open access

Vol 17, No 5 (2012)
Special Issue Papers
Published online: 2012-09-01
Submitted: 2011-09-28
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Detection of risk factors that influence weight loss in patients undergoing radiotherapy

Jon Cacicedo, Francisco Casquero, Lorea Martinez-Indart, Olga del Hoyo, Alfonso Gómez Iturriaga, Irma Muruzabal, Claudia Carvajal, Elsira Bóveda, Blanca Ruiz, Armando Loayza, Begoña Usategui, Aurora Lasso, Eduardo Hortelano, Pedro Bilbao
DOI: 10.1016/j.rpor.2012.07.017
·
Rep Pract Oncol Radiother 2012;17(5):269-275.

open access

Vol 17, No 5 (2012)
Special Issue Papers
Published online: 2012-09-01
Submitted: 2011-09-28

Abstract

Aim

To identify risk factors that influence weight loss in patients receiving radiotherapy.

Background

It is a well-known fact that cancer patients can be affected by malnutrition at the onset of the disease and during treatment due to the toxicity. Pretreatment weight loss alone does not predict those who will need nutritional supplementation. Instead, a variety of nutritional and tumor related factors needs to be taken into account.

Material and methods

A retrospective study was conducted on 129 patients with different tumor locations. Weight loss was evaluated during radiotherapy and one month after treatment. The impact of age, ECOG, chemotherapy, pretreatment weight loss, tumor location, previous surgery and TNM were analyzed. We aimed to identify a high-risk group of patients before starting treatment.

Results

The average net weight loss during radiotherapy and one month after treatment for this group of patients was 0.68[[ce:hsp sp="0.25"/]]kg and 1.6[[ce:hsp sp="0.25"/]]kg, respectively. Median weight loss during radiotherapy was 2.6 kg for head and neck (HN) patients and 0.27 [[ce:hsp sp="0.25"/]]kg for other tumor sites (p[[ce:hsp sp="0.25"/]]=[[ce:hsp sp="0.25"/]]0.028). Median weight loss one month after radiotherapy was 3.7[[ce:hsp sp="0.25"/]]kg for HN patients and 1.1[[ce:hsp sp="0.25"/]]kg for the rest of the patients (p[[ce:hsp sp="0.25"/]]=[[ce:hsp sp="0.25"/]]0.034). The median weight loss one month after treatment was 3.2 kg for patients receiving chemotherapy and 0.5[[ce:hsp sp="0.25"/]]kg for those patients who did not receive chemotherapy (p[[ce:hsp sp="0.25"/]]<[[ce:hsp sp="0.25"/]]0.001). A regression analysis determined that HN tumor location and the use of chemotherapy were independent risk factors.

Conclusions

Nutritional status must be monitored and managed before, during and after treatment. A variety of nutritional and tumor-related factors must be considered. According to our results, head and neck tumors and the use of chemotherapy are the only two factors considered statistically significant. Because patients continue to lose weight after treatment, we recommend close surveillance after radiotherapy.

Abstract

Aim

To identify risk factors that influence weight loss in patients receiving radiotherapy.

Background

It is a well-known fact that cancer patients can be affected by malnutrition at the onset of the disease and during treatment due to the toxicity. Pretreatment weight loss alone does not predict those who will need nutritional supplementation. Instead, a variety of nutritional and tumor related factors needs to be taken into account.

Material and methods

A retrospective study was conducted on 129 patients with different tumor locations. Weight loss was evaluated during radiotherapy and one month after treatment. The impact of age, ECOG, chemotherapy, pretreatment weight loss, tumor location, previous surgery and TNM were analyzed. We aimed to identify a high-risk group of patients before starting treatment.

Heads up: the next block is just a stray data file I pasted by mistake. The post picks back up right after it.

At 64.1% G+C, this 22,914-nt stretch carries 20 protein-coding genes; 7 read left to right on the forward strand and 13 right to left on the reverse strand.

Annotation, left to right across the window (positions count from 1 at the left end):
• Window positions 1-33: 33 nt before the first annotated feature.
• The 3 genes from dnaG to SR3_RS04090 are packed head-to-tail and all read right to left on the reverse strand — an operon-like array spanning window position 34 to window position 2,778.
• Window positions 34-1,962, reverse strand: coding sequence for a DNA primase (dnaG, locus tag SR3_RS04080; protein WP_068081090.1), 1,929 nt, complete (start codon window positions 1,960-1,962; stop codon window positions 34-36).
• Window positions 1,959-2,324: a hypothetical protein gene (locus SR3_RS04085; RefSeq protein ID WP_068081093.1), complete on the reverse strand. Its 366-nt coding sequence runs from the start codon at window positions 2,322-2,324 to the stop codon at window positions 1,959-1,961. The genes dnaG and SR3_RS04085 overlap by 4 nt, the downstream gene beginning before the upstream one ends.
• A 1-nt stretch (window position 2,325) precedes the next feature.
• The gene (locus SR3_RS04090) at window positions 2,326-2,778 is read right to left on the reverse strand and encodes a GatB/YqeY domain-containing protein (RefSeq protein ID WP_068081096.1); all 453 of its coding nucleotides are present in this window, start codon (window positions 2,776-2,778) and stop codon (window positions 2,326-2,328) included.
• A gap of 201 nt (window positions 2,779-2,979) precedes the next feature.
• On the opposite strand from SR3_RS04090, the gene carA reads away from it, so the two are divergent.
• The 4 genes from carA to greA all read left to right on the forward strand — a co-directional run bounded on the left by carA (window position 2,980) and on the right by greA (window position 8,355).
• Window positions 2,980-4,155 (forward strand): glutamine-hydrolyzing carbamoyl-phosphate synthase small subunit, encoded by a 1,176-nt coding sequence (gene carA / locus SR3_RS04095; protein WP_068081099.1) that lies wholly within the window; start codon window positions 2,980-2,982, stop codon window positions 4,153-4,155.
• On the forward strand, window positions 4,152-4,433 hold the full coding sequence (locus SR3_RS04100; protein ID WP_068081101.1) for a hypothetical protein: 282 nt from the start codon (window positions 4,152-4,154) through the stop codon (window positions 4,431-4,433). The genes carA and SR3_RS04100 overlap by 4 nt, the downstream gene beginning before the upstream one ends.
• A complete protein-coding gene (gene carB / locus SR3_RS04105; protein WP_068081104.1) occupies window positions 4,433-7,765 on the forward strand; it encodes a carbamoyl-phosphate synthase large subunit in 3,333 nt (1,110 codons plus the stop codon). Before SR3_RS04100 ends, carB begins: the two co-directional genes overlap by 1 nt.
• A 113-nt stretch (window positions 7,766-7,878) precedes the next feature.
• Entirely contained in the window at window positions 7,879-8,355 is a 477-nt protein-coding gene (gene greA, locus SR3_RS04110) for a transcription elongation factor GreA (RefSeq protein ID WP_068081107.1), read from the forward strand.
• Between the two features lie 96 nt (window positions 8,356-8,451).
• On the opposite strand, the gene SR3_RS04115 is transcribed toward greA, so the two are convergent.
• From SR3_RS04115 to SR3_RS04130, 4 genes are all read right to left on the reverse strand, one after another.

Results

The average net weight loss during radiotherapy and one month after treatment for this group of patients was 0.68[[ce:hsp sp="0.25"/]]kg and 1.6[[ce:hsp sp="0.25"/]]kg, respectively. Median weight loss during radiotherapy was 2.6 kg for head and neck (HN) patients and 0.27 [[ce:hsp sp="0.25"/]]kg for other tumor sites (p[[ce:hsp sp="0.25"/]]=[[ce:hsp sp="0.25"/]]0.028). Median weight loss one month after radiotherapy was 3.7[[ce:hsp sp="0.25"/]]kg for HN patients and 1.1[[ce:hsp sp="0.25"/]]kg for the rest of the patients (p[[ce:hsp sp="0.25"/]]=[[ce:hsp sp="0.25"/]]0.034). The median weight loss one month after treatment was 3.2 kg for patients receiving chemotherapy and 0.5[[ce:hsp sp="0.25"/]]kg for those patients who did not receive chemotherapy (p[[ce:hsp sp="0.25"/]]<[[ce:hsp sp="0.25"/]]0.001). A regression analysis determined that HN tumor location and the use of chemotherapy were independent risk factors.

Conclusions

Nutritional status must be monitored and managed before, during and after treatment. A variety of nutritional and tumor-related factors must be considered. According to our results, head and neck tumors and the use of chemotherapy are the only two factors considered statistically significant. Because patients continue to lose weight after treatment, we recommend close surveillance after radiotherapy.

Get Citation

Keywords

Risk factor; Nutrition; Radiotherapy; Weight loss

About this article
Title

Detection of risk factors that influence weight loss in patients undergoing radiotherapy

Journal

Reports of Practical Oncology and Radiotherapy

Issue

Vol 17, No 5 (2012)

Pages

269-275

Published online

2012-09-01

DOI

10.1016/j.rpor.2012.07.017

Bibliographic record

Rep Pract Oncol Radiother 2012;17(5):269-275.

Keywords

Risk factor
Nutrition
Radiotherapy
Weight loss

Authors

Jon Cacicedo
Francisco Casquero
Lorea Martinez-Indart
Olga del Hoyo
Alfonso Gómez Iturriaga
Irma Muruzabal
Claudia Carvajal
Elsira Bóveda
Blanca Ruiz
Armando Loayza
Begoña Usategui
Aurora Lasso
Eduardo Hortelano
Pedro Bilbao

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